This, of course, suits the government perfectly, and means that news of political abuses are drastically underreported. Refugees fleeing the country note that activists resort to using pirate radio and messages written on banknotes to try and spread word of government injustice.


Back in 2009, the Ethiopian government passed a piece of legislation called the anti-terror proclamation (ATP), which gave the government sweeping powers to monitor citizens’ activity online. The law quickly became a tool for quashing dissent, and later went on to become a weapon for targeting journalists and even opposition party leaders.

Under new government leadership, restrictions on more than 200 websitesand TV channels were lifted in 2018, but this followed a period in which millions of Ethiopians had their internet access totally cut off. At the time, it was claimed that services had been deactivated to prevent students from cheating on their exams – but critics noted that internet access was disrupted in unison with major anti-government demonstrations.


No internet censorship tour would be complete without one of the more infamous roadblocks to internet freedom: “The Great Firewall of China”

Behind this nationwide firewall are over one billion internet users, all unable to access the wider web without special provisions like VPNs (virtual private networks). This limits access to information across China and means the Chinese people have a much smaller pool of international news sources from which to learn about the outside world.

Before Xi Jinping came into power, the internet had become a more varied political space for internet users in China. But with a government now keen to silence dissenting voices, serious punishments are being handed out to anyone who tries to access foreign media.

This close monitoring and censoring of the internet is in part an attempt to keep out conflicting ideals, but is also a way for Chinese officials to identify those who disagree with the Communist regime and punish them accordingly.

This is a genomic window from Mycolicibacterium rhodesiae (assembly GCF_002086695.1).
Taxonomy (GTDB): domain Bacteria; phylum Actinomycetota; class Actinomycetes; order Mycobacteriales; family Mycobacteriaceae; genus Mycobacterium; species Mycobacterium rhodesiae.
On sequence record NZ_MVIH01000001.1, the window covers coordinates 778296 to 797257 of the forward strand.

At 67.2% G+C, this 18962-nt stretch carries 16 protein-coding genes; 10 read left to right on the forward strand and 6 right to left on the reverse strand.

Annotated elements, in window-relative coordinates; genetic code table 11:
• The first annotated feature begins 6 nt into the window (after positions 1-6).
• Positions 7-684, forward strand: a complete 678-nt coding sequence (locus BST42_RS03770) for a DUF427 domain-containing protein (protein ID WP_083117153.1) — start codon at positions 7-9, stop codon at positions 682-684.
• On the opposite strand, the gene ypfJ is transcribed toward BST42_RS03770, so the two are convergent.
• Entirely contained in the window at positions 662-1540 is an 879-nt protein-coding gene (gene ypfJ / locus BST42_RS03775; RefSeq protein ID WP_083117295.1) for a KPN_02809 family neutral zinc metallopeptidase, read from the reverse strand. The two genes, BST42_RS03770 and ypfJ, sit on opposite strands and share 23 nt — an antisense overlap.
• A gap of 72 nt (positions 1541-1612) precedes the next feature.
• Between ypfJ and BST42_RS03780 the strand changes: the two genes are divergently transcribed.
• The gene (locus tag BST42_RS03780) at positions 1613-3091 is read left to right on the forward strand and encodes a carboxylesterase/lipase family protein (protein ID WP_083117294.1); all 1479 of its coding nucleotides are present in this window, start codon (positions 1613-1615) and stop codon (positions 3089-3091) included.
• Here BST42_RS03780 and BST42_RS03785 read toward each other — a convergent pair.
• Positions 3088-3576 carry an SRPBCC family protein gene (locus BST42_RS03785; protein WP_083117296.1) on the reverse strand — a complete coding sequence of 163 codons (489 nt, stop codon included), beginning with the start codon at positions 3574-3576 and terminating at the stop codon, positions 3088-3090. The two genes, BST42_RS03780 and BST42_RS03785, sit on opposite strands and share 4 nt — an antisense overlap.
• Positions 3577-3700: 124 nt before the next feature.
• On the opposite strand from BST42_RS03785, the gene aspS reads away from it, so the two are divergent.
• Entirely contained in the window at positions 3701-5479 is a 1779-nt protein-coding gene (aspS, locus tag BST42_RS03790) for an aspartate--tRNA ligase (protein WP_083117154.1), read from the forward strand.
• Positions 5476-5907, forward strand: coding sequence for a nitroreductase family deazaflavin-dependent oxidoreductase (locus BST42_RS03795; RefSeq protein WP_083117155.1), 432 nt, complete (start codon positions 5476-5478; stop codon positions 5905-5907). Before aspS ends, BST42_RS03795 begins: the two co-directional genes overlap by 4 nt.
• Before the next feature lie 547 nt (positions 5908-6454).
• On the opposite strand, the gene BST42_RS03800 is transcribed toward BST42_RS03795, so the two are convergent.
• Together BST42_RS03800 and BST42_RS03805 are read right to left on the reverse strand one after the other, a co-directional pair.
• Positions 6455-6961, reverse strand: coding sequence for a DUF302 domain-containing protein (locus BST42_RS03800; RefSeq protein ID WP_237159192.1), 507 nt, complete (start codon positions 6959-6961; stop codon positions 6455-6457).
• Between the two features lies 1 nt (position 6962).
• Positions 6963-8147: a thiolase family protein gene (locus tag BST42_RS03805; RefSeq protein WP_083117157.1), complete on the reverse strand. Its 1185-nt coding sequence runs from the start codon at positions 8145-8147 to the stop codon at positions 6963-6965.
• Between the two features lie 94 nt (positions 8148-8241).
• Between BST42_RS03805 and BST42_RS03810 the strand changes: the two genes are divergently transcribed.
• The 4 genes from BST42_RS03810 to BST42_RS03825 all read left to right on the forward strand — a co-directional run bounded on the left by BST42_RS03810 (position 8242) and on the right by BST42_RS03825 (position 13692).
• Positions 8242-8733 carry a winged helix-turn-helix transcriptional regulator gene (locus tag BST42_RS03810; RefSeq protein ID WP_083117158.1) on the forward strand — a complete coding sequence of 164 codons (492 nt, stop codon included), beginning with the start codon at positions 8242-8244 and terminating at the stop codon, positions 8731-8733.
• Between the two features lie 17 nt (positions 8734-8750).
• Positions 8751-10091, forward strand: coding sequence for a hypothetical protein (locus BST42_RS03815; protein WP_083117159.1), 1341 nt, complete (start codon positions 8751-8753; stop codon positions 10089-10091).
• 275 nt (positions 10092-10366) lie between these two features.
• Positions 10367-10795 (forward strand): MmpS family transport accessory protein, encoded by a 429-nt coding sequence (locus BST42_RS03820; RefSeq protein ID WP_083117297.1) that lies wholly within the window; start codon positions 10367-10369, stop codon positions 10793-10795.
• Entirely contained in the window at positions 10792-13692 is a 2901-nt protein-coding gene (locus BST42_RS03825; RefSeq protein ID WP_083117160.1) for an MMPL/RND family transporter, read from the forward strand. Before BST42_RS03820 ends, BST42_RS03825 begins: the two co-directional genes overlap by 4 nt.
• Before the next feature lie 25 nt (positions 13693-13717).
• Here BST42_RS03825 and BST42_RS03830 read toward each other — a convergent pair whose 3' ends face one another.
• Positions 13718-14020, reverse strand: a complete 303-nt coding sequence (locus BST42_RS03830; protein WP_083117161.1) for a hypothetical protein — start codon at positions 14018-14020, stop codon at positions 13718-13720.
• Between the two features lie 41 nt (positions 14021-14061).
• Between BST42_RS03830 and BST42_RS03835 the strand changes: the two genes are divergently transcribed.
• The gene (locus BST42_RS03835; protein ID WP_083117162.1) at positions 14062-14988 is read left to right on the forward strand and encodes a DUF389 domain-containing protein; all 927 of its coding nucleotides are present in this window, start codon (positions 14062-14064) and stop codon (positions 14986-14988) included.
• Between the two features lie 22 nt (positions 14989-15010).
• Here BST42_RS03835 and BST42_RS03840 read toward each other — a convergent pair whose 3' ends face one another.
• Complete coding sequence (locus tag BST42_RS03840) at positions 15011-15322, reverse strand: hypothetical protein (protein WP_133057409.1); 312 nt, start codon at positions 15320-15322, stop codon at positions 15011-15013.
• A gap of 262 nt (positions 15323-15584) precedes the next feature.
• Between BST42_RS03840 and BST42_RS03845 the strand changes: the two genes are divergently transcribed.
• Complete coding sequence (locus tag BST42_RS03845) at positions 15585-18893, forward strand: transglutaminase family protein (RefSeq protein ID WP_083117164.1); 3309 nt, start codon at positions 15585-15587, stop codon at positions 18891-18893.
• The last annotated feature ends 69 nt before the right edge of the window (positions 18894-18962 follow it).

North Korea

The final stop of our world tour is North Korea, the biggest proponent of digital censorship on earth, on par with Eritrea for offering incredibly limited online access.

The web in North Korea isn’t sleek or stylised, and is instead quite unsophisticated, with websites that are rarely updated having astronomically slow load times.

North Korea is a country known for providing its inhabitants with a constant flow of political propaganda, and not much else. Under Kim Jong-Un’s dictatorship, the few websites that North Korean citizens can access are awash with praise for the Glorious Leader. They feature tales of impressive acts which, for the most part, may never have happened at all.

Those who have escaped North Korea’s authoritarian regime have shared news of gross human rights abuses and widespread use of forced labour and executions for even the most estranged families of anyone who protests the way things are done. The internet shutdown is so effective, in fact, that as well as preventing news from getting out to the rest of the world, many North Korean citizens are thought to be completely unaware of their government’s activities.